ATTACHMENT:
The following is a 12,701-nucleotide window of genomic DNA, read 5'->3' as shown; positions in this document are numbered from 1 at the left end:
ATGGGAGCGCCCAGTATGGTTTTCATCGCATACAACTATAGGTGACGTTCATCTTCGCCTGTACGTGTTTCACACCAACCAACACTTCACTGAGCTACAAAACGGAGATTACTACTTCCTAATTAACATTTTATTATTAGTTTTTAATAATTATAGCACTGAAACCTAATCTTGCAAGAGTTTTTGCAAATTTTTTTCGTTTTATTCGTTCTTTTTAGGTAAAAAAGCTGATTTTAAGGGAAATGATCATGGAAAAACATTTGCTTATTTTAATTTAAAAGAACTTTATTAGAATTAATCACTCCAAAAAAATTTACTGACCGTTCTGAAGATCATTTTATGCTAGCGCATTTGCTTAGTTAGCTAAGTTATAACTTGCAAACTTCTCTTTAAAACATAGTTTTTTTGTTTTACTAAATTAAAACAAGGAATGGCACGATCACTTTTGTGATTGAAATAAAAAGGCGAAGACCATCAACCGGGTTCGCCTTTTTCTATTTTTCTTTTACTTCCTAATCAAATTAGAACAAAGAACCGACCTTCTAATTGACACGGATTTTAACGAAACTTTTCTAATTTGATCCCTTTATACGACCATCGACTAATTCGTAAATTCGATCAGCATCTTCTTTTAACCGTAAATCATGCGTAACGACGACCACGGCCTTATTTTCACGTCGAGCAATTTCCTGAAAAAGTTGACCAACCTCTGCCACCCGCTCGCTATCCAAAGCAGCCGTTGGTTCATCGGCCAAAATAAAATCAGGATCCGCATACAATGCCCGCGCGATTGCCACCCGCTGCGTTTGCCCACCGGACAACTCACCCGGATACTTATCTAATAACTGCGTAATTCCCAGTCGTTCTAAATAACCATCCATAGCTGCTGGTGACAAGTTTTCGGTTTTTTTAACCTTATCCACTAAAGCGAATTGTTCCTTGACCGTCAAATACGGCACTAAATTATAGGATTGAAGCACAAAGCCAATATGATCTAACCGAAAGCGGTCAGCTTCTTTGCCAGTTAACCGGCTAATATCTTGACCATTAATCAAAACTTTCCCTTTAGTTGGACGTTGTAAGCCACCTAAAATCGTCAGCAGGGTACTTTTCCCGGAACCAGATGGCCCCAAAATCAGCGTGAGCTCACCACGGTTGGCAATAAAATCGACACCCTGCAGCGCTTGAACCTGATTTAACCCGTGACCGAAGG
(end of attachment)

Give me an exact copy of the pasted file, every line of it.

The following is a 12,701-nucleotide window of genomic DNA, read 5'->3' as shown; positions in this document are numbered from 1 at the left end:
ATGGGAGCGCCCAGTATGGTTTTCATCGCATACAACTATAGGTGACGTTCATCTTCGCCTGTACGTGTTTCACACCAACCAACACTTCACTGAGCTACAAAACGGAGATTACTACTTCCTAATTAACATTTTATTATTAGTTTTTAATAATTATAGCACTGAAACCTAATCTTGCAAGAGTTTTTGCAAATTTTTTTCGTTTTATTCGTTCTTTTTAGGTAAAAAAGCTGATTTTAAGGGAAATGATCATGGAAAAACATTTGCTTATTTTAATTTAAAAGAACTTTATTAGAATTAATCACTCCAAAAAAATTTACTGACCGTTCTGAAGATCATTTTATGCTAGCGCATTTGCTTAGTTAGCTAAGTTATAACTTGCAAACTTCTCTTTAAAACATAGTTTTTTTGTTTTACTAAATTAAAACAAGGAATGGCACGATCACTTTTGTGATTGAAATAAAAAGGCGAAGACCATCAACCGGGTTCGCCTTTTTCTATTTTTCTTTTACTTCCTAATCAAATTAGAACAAAGAACCGACCTTCTAATTGACACGGATTTTAACGAAACTTTTCTAATTTGATCCCTTTATACGACCATCGACTAATTCGTAAATTCGATCAGCATCTTCTTTTAACCGTAAATCATGCGTAACGACGACCACGGCCTTATTTTCACGTCGAGCAATTTCCTGAAAAAGTTGACCAACCTCTGCCACCCGCTCGCTATCCAAAGCAGCCGTTGGTTCATCGGCCAAAATAAAATCAGGATCCGCATACAATGCCCGCGCGATTGCCACCCGCTGCGTTTGCCCACCGGACAACTCACCCGGATACTTATCTAATAACTGCGTAATTCCCAGTCGTTCTAAATAACCATCCATAGCTGCTGGTGACAAGTTTTCGGTTTTTTTAACCTTATCCACTAAAGCGAATTGTTCCTTGACCGTCAAATACGGCACTAAATTATAGGATTGAAGCACAAAGCCAATATGATCTAACCGAAAGCGGTCAGCTTCTTTGCCAGTTAACCGGCTAATATCTTGACCATTAATCAAAACTTTCCCTTTAGTTGGACGTTGTAAGCCACCTAAAATCGTCAGCAGGGTACTTTTCCCGGAACCAGATGGCCCCAAAATCAGCGTGAGCTCACCACGGTTGGCAATAAAATCGACACCCTGCAGCGCTTGAACCTGATTTAACCCGTGACCGAAGG